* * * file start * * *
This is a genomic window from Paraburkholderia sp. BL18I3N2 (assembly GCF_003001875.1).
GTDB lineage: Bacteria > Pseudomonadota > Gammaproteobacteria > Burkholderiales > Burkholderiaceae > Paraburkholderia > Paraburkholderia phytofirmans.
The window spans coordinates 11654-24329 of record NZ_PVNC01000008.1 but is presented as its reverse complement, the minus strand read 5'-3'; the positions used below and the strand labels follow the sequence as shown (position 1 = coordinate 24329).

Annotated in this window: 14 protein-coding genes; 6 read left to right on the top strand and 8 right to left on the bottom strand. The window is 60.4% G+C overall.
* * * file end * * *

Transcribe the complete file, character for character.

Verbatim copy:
This is a genomic window from Paraburkholderia sp. BL18I3N2 (assembly GCF_003001875.1).
GTDB lineage: Bacteria > Pseudomonadota > Gammaproteobacteria > Burkholderiales > Burkholderiaceae > Paraburkholderia > Paraburkholderia phytofirmans.
The window spans coordinates 11654-24329 of record NZ_PVNC01000008.1 but is presented as its reverse complement, the minus strand read 5'-3'; the positions used below and the strand labels follow the sequence as shown (position 1 = coordinate 24329).

Annotated in this window: 14 protein-coding genes; 6 read left to right on the top strand and 8 right to left on the bottom strand. The window is 60.4% G+C overall.